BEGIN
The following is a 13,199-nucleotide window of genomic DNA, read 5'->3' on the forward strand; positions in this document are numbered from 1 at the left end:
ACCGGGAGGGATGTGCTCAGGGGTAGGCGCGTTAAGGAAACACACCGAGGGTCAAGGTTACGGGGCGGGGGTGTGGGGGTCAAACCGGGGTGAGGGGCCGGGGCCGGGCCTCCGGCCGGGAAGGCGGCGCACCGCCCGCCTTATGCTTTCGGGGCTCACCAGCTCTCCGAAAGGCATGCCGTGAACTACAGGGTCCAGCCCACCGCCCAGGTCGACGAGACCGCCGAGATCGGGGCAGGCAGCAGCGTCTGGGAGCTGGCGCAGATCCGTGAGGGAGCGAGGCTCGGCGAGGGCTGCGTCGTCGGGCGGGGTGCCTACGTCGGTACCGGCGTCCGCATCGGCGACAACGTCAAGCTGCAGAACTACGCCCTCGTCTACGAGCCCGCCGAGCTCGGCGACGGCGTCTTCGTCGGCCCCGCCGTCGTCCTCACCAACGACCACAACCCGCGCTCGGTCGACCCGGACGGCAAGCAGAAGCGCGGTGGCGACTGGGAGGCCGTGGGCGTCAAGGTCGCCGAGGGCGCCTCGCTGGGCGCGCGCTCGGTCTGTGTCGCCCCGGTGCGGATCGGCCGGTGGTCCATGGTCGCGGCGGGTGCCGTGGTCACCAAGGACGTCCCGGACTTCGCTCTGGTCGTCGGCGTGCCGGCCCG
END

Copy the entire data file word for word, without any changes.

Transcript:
The following is a 13,199-nucleotide window of genomic DNA, read 5'->3' on the forward strand; positions in this document are numbered from 1 at the left end:
ACCGGGAGGGATGTGCTCAGGGGTAGGCGCGTTAAGGAAACACACCGAGGGTCAAGGTTACGGGGCGGGGGTGTGGGGGTCAAACCGGGGTGAGGGGCCGGGGCCGGGCCTCCGGCCGGGAAGGCGGCGCACCGCCCGCCTTATGCTTTCGGGGCTCACCAGCTCTCCGAAAGGCATGCCGTGAACTACAGGGTCCAGCCCACCGCCCAGGTCGACGAGACCGCCGAGATCGGGGCAGGCAGCAGCGTCTGGGAGCTGGCGCAGATCCGTGAGGGAGCGAGGCTCGGCGAGGGCTGCGTCGTCGGGCGGGGTGCCTACGTCGGTACCGGCGTCCGCATCGGCGACAACGTCAAGCTGCAGAACTACGCCCTCGTCTACGAGCCCGCCGAGCTCGGCGACGGCGTCTTCGTCGGCCCCGCCGTCGTCCTCACCAACGACCACAACCCGCGCTCGGTCGACCCGGACGGCAAGCAGAAGCGCGGTGGCGACTGGGAGGCCGTGGGCGTCAAGGTCGCCGAGGGCGCCTCGCTGGGCGCGCGCTCGGTCTGTGTCGCCCCGGTGCGGATCGGCCGGTGGTCCATGGTCGCGGCGGGTGCCGTGGTCACCAAGGACGTCCCGGACTTCGCTCTGGTCGTCGGCGTGCCGGCCCG